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I recently visited a university for an event where I was expected to bring a computer and do work using the campus wifi. On first connection, I was asked to download a "SafeConnect Policy Key" (.exe) which, according to its description, was designed to verify the degree to which I engage in what the University viewed as proper information security practices, such as applying all patches and updates to the operating system and running an acceptable antivirus.

So in order to prove that I have good information security practices, I'm supposed to download and run an .exe file from an unknown author? It seems like that should be an automatic failing mark, not a mandatory requirement.

Further, as far as I can tell this is executable software which would continue running on my computer forever, with no clear way to remove it, reducing performance and causing who knows what other issues, even though I'm only planning to be performing duties for this nonprofit at this location for a day or so.

This is a common requirement at many universities. UCSC has a description of its operation here. UNC doesn't explain well how it works but provides an installation guide including instructions to provide administrator credentials and/or override security warnings from the operating system.

Requiring these steps seems like a poor way to secure or teach about cybersecurity, but this seems to be a common policy at lots of institutions, and I can't change that requirement at any of them. (Nor was there a good way of knowing about these requirements in advance of arrival).

What is the most appropriate response to such a situation?

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Run it in a virtual machine. Either they are too dumb to be serious about it, or they're just setting you up, but this way you'll definitely pass the test.

In case you won't get the access from your host machine that way, try to set up bridging (see: VirtualBox; VMWare) for that virtual machine and then route the traffic of the host machine through NAT in the VM. This will help in case the executable is checking and reporting the MAC address of the machine it's being run on. Again, either this is your actual assignment or they have dealt with sane people before. Don't give up, you'll learn something anyway.

Also, in (an unlikely) case the university is really good and the event in question has anything to do with Meltdown/Spectre, it might be a good idea to carefully migrate the said virtual machine away from your personal computer towards some cheap cloud out there soon after you've run that executable (and well before you've opened an university-owned Web page, just in case).

  • If you bridge the traffic, the VM will still have it's own MAC address, which will be seen as different. – multithr3at3d Feb 2 '18 at 2:26
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    @multithr3at3d I think you misunderstood what ximaera was saying. Running the .exe on your VM allows you to get access through the VM. If this does not allow you to get access through your host machine, then route the traffic from your host machine through the VM in order to get access. – Myles Hollowed Feb 2 '18 at 3:22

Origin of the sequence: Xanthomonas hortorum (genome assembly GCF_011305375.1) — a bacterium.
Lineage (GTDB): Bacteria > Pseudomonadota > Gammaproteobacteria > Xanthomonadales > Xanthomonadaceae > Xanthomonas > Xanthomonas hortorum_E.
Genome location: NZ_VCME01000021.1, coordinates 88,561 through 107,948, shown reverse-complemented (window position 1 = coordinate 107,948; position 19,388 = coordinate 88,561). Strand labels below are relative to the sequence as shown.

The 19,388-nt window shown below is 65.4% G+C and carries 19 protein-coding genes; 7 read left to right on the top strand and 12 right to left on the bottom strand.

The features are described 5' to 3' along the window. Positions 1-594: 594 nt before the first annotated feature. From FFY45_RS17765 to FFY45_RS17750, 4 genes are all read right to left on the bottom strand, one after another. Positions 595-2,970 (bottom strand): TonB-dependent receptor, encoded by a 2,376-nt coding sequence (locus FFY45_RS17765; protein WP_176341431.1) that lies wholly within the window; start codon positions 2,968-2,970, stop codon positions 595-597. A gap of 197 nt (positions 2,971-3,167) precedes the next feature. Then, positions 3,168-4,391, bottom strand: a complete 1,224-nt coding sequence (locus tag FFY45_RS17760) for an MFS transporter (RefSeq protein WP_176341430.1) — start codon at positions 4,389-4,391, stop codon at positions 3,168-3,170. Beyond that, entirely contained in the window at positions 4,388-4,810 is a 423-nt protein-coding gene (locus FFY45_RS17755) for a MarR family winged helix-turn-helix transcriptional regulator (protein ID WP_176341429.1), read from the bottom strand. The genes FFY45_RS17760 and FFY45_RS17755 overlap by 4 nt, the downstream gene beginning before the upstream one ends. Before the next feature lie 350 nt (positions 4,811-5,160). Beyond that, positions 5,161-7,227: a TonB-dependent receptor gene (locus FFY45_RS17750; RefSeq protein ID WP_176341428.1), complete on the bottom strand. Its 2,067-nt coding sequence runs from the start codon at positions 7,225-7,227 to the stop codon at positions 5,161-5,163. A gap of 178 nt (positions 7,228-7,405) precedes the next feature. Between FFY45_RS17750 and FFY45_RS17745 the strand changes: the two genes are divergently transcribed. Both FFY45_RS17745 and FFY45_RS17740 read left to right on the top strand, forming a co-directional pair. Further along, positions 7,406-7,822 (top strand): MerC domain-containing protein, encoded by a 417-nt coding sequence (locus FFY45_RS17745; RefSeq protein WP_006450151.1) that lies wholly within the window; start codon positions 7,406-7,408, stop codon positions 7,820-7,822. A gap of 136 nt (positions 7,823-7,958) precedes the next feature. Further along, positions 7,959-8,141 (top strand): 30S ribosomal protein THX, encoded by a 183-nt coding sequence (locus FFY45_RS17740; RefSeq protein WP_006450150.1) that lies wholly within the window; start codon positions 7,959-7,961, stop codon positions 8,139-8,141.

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That is a classical question of trust. You commonly execute programs on your computer from various sources, you simply choose to trust them. Among them (not limited to): the kernel OS, a browser, a mail reader, various document editors, an anti-virus system. On a corporate system, it is common that it comes with various internal programs pre-installed and you are supposed to trust them too.

It is not that different here. Either you trust the University security team, and you can safely execute their code, or you do not trust and shall not use their network. But from the security team, the problem is more or less the same. Either they can trust you and your computer, and they should allow you in their private Wifi network with no other formality, or they cannot and their requirement is normal. So just wonder what reason they have to trust you more than the other participants in the event.

Please do not mis-understand. I do not mean that from your point of view it is safe to execute their code. I just say that as the team responsible for network Wifi security their requirement is not that excessive.

Their only alternative would be to either provide no Wifi access at all and let the participants use 3G-4G networks, or setup a public wifi hotspot with no security at all and warn all participants of it. They chose what is common in corporate networks accepting BYOD access: they provide a Wifi access on which only machines having up to date protection system are allowed, at the price of using their code to prove that your own system will not disturb other ones. But you also know that other systems connected to the Wifi network should not host plenty of malware ready to attack your machine...

And my personal opinions are: I can understand the security team choice, and I would not use their Wifi network in that conditions. Anyway, on my professional computer, it would be strictly forbidden by my corporate security rules.

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